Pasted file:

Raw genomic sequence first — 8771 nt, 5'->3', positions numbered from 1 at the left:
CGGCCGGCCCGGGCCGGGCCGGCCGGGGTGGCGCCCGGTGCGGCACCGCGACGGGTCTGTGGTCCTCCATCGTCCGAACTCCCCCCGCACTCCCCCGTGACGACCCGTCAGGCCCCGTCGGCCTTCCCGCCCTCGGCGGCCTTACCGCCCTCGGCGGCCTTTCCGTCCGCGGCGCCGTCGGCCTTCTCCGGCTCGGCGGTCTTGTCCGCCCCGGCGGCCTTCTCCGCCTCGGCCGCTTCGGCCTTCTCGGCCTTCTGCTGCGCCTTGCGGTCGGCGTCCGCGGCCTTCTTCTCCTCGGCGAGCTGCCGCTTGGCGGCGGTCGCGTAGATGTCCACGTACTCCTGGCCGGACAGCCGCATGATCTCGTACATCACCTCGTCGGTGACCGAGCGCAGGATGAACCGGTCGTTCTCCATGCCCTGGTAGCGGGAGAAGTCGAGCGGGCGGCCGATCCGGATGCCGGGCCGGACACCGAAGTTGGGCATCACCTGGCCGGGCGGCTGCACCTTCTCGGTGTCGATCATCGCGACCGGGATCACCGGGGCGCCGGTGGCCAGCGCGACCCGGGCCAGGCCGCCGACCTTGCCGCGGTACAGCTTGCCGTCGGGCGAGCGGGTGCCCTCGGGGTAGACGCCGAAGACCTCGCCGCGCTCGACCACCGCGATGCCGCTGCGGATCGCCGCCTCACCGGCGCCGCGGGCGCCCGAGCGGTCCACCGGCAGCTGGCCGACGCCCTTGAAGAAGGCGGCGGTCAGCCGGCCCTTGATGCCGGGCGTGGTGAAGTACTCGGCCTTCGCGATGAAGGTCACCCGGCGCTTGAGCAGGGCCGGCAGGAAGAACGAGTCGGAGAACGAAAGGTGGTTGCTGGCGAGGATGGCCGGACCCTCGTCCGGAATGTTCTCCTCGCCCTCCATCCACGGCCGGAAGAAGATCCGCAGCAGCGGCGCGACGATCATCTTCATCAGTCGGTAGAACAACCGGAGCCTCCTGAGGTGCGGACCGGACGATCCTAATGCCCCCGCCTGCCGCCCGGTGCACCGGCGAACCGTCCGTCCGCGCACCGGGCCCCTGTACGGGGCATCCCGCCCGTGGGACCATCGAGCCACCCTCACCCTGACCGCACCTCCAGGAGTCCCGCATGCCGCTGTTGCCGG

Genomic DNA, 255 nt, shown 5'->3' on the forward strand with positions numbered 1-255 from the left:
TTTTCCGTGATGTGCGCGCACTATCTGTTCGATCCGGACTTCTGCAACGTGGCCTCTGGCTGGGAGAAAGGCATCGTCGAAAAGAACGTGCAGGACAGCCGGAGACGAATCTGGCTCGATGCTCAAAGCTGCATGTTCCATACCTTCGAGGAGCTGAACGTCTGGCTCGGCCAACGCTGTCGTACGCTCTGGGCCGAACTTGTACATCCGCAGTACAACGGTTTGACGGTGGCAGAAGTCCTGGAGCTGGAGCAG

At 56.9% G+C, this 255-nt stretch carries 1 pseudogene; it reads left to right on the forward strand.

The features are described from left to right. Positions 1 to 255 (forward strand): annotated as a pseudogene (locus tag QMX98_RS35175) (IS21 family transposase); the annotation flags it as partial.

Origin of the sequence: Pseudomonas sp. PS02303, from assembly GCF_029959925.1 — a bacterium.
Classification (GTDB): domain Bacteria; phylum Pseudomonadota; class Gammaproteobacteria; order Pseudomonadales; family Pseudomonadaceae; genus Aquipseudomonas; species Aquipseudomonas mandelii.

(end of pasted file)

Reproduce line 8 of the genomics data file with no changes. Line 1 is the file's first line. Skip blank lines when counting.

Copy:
Classification (GTDB): domain Bacteria; phylum Pseudomonadota; class Gammaproteobacteria; order Pseudomonadales; family Pseudomonadaceae; genus Aquipseudomonas; species Aquipseudomonas mandelii.